There’s little doubt that, ahead of last week’s NBA trading deadline, the Magic were beating the bushes to see what could be brought back in a trade for forward Aaron Gordon. Golden State was among the teams with whom the Magic discussed a Gordon trade. So were the Timberwolves. Those two wound up making the most significant trade of the deadline period, swapping D’Angelo Russell for Andrew Wiggins. Orlando had been interested in Russell last summer when he was a restricted free agent.
There was chatter, too, involving the Suns. But Gordon, the No. 4 pick of the 2014 draft, is still with the Magic. Perhaps not for long — executives around the league expect that Gordon will be back on the trade block in the offseason, too.
As one source told Heavy.com, “They were trying, and they tried hard to get something done with him at the deadline. All that gets brought back into focus once the season is over and you have a good idea what the market is for him.” Gordon has not been clamoring for a trade—he’s happy in Orlando—but he does not have a smooth fit with the Magic and where the team is headed in the future.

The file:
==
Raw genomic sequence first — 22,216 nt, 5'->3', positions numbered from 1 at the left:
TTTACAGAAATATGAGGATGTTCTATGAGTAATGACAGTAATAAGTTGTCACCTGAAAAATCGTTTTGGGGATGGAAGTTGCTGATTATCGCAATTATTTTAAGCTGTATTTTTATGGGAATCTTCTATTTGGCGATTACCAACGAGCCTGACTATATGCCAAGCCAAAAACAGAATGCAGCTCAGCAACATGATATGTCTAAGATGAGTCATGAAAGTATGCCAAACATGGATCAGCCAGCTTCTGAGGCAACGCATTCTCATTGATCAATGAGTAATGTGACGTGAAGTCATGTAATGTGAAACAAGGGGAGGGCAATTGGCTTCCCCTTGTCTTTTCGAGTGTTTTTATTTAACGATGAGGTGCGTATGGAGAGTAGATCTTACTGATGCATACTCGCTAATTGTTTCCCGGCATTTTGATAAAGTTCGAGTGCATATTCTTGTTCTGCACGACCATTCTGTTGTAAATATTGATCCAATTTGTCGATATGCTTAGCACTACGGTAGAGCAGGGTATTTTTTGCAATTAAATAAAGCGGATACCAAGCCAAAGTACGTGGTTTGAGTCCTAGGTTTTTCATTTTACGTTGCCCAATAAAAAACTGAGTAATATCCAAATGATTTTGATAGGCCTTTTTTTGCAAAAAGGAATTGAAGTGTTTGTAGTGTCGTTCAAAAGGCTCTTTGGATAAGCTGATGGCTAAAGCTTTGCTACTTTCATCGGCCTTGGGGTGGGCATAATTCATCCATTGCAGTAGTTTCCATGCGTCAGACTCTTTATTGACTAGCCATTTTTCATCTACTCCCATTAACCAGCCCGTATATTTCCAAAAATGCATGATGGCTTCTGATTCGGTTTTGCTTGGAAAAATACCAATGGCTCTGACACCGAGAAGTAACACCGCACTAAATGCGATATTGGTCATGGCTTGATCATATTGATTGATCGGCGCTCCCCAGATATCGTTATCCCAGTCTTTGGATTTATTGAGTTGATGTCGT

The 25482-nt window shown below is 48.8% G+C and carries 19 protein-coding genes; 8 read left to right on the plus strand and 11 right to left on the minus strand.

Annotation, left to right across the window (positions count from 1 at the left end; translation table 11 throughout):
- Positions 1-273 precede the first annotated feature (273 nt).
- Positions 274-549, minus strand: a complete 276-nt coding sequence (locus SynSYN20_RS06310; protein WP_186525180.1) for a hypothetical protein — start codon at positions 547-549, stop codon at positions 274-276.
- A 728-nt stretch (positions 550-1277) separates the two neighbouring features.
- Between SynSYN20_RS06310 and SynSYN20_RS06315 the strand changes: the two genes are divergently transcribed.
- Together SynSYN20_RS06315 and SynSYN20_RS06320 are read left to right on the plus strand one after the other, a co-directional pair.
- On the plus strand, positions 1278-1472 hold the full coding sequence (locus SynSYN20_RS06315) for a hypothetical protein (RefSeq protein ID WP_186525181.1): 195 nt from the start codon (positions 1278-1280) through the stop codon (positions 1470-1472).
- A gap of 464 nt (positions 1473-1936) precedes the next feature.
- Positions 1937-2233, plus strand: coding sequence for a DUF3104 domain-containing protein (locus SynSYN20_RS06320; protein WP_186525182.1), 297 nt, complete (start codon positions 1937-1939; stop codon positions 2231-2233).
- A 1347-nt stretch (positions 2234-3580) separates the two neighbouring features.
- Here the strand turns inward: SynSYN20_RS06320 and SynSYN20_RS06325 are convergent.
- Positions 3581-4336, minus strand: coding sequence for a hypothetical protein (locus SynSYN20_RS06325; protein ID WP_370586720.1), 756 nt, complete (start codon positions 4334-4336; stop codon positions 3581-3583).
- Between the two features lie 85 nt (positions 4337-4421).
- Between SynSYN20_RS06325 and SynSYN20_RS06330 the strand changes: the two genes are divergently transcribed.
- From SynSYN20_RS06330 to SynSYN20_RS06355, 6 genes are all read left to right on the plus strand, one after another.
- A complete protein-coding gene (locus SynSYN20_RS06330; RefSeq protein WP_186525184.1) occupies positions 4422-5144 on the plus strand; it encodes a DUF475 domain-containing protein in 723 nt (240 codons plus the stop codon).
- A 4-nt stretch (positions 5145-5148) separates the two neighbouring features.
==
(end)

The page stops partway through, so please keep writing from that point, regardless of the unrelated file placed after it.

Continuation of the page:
The Orlando Magic currently are in the eighth seed in the Eastern Conference and are seven games under .500. The fit of Aaron Gordon with the franchise has been a question for some time now. "Aaron Gordon is a player they've had some discussions about," said Adrian Wojnarowski. "I think t's a tricky one to trade him right now."